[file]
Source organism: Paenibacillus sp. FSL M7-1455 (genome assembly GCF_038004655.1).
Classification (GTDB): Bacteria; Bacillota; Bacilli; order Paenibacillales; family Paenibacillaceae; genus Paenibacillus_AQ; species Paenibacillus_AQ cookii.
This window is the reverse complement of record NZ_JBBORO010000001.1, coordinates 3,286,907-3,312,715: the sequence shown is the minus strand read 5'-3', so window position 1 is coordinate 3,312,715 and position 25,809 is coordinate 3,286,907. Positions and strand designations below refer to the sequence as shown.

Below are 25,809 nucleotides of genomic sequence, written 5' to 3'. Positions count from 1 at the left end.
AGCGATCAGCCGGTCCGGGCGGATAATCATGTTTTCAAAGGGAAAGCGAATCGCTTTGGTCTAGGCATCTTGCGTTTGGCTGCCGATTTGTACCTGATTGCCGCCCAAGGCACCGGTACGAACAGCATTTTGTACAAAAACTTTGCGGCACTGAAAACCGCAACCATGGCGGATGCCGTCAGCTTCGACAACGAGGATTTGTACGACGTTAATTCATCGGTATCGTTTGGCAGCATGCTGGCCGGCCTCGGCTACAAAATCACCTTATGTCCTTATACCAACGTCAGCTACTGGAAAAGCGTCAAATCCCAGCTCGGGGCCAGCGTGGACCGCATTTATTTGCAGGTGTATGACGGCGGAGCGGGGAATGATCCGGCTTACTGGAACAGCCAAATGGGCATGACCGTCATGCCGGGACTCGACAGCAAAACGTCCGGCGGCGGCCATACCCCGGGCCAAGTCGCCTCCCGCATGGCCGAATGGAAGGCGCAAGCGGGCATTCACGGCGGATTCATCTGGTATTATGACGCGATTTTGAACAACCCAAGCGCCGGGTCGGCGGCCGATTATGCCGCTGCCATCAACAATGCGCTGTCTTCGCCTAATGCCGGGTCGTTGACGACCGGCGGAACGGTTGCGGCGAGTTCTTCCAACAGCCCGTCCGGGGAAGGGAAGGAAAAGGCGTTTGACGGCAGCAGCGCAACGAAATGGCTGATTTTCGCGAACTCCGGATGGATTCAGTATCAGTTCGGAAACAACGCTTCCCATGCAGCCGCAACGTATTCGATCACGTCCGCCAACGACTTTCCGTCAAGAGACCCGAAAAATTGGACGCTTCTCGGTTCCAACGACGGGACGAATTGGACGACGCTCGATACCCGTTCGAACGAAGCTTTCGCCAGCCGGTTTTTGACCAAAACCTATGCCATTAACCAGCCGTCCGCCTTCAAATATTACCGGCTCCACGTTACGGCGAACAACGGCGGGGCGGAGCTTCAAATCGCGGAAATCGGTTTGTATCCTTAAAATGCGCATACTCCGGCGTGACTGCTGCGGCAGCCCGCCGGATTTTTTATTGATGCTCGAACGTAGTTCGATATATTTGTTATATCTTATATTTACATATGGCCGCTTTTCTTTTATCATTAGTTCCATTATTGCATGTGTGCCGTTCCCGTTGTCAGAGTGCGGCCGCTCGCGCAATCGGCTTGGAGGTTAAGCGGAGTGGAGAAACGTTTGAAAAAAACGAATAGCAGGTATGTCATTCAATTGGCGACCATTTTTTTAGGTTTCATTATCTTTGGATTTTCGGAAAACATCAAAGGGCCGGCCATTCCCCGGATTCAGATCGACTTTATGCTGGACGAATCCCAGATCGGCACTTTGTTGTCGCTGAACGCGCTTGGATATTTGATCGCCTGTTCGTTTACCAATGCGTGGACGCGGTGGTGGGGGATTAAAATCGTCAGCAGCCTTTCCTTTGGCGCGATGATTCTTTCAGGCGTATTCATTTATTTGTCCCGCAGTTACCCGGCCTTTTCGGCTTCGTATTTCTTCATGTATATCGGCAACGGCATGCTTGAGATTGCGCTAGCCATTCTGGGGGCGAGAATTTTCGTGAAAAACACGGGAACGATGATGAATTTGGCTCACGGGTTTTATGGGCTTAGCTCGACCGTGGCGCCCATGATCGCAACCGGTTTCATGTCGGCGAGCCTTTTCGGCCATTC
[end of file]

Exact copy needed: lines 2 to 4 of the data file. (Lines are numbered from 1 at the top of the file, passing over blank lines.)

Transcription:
Classification (GTDB): Bacteria; Bacillota; Bacilli; order Paenibacillales; family Paenibacillaceae; genus Paenibacillus_AQ; species Paenibacillus_AQ cookii.
This window is the reverse complement of record NZ_JBBORO010000001.1, coordinates 3,286,907-3,312,715: the sequence shown is the minus strand read 5'-3', so window position 1 is coordinate 3,312,715 and position 25,809 is coordinate 3,286,907. Positions and strand designations below refer to the sequence as shown.

Below are 25,809 nucleotides of genomic sequence, written 5' to 3'. Positions count from 1 at the left end.